During the Great Recession, consumers spent less, traded down, and cut back on many CPG purchases.
A recent report from the IRI Recession-Proof Your Business series explored these behaviors to glean strategies for success in future economic downturns.
Here are a few key takeaways for CPG manufacturers and retailers to keep in mind as economist increasingly highlight the prospects for a U.S. recession.
Value tier brands gained in both dollar and unit sales between 2008-2009, as consumer shifted their buying patterns in response to rising prices. But while “value” was a key product attribute, it didn’t necessarily mean “cheap.”
Reinforcing the overall value of products by communicating special benefits, such as convenience, health, or multifunctionality is a time-tested strategy to boost sales and attract new buyers.
In 2022, for instance, consumers have been willing to sustain multiple price increases for products like prepared foods, pre-sliced produce, and deli trays, which demonstrate value beyond the price tag.
Furthermore, offering the right variety of pack sizes and price points can provide affordability for those who seek it while simultaneously serving shoppers looking to trade up for indulgence.
Retailers that expand their assortments with a balance of value and premium offerings are likely to grow in the year ahead.
Share of private label food and beverage increased during the Great Recession, mostly outpacing branded growth, and is poised to rise in 2022. Top departments for private label growth include healthcare, fresh/perishable, frozen, and center store.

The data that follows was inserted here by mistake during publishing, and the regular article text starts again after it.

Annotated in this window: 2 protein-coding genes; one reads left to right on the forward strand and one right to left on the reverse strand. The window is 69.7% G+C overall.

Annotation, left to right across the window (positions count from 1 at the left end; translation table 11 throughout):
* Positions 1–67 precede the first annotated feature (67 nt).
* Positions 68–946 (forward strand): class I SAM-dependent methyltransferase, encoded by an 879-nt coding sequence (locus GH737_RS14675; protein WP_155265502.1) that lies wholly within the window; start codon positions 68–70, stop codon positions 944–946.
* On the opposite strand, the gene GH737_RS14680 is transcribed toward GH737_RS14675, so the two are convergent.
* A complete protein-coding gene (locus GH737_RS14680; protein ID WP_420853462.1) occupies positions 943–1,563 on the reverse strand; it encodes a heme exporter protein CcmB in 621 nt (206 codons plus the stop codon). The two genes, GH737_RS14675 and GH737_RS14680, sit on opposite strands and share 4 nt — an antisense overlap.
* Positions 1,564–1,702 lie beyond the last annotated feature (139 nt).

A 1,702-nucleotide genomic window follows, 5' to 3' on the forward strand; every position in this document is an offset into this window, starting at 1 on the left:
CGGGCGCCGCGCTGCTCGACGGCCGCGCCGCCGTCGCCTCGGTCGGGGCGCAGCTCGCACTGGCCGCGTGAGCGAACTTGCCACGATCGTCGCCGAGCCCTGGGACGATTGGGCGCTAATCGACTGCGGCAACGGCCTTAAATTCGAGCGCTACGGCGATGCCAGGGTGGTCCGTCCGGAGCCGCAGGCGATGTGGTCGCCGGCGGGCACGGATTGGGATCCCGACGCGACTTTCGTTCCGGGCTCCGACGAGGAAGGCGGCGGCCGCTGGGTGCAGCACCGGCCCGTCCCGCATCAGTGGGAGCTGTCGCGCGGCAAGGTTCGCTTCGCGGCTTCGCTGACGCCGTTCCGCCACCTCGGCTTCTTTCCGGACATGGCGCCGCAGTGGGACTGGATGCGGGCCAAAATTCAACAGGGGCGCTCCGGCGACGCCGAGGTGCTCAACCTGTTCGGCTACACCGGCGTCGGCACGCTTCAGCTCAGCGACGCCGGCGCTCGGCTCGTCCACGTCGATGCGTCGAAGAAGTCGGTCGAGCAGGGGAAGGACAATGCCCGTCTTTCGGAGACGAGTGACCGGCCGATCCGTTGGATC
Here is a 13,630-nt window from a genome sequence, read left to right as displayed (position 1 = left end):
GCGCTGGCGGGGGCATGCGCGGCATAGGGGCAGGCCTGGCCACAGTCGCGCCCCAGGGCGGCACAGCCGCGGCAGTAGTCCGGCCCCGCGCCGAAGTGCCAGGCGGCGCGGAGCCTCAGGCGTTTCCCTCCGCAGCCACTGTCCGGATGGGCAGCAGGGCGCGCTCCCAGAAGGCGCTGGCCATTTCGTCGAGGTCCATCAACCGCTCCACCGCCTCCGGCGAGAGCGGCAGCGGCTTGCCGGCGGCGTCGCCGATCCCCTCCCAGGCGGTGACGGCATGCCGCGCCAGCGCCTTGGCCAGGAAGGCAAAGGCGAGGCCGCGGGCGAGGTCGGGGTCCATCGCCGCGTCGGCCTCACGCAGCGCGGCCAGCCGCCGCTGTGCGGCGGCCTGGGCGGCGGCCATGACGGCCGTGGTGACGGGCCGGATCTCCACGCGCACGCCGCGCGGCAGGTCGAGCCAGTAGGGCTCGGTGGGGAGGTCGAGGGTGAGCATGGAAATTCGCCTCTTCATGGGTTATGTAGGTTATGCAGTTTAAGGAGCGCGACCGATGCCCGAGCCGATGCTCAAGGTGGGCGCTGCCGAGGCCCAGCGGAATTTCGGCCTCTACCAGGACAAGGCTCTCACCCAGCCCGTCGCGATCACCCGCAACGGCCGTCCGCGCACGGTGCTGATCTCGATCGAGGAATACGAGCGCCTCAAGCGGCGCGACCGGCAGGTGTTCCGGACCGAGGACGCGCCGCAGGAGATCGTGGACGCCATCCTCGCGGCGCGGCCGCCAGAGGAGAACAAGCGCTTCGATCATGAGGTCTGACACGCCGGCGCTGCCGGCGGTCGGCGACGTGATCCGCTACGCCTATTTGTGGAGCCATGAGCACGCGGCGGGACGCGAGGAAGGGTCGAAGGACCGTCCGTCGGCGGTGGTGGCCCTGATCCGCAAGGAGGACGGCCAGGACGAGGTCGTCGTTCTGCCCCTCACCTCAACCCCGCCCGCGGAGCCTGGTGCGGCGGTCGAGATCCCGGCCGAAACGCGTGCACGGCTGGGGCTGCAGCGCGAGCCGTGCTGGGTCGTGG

Consumer spending during and after the recessionary period also gravitated towards comfort and personal indulgence. Focusing on similar COVID-19 induced trends like self-care, preventative nutrition, and at-home convenience meals, are an ongoing strategy for success, with IRI predicting these shopping behaviors are likely to continue for the next few years.
Capitalize on New Occasions
Offering new products that deliver special benefits can drive sales and command higher prices. With that, innovations that achieved new product pacesetter status during the recession tapped into:
- Premiumization: Consumers were willing to spend more on DIY services, small indulgences, and higher quality entrées, often as a tradeoff for not dining out.
- Multi-Serve: The improved quality of microwaveable products boosted this trend, but consumers were also partial to products that delivered more.
- Multi-Function Consumers were drawn to known brand collaborations that could deliver multiple benefits, saving both time and money.
- Adjacencies: Several brands, including Kellogg’s Special K, Dove, Gatorade, Starbucks and Crest, successfully pushed into adjacent categories to tap into pockets of growth.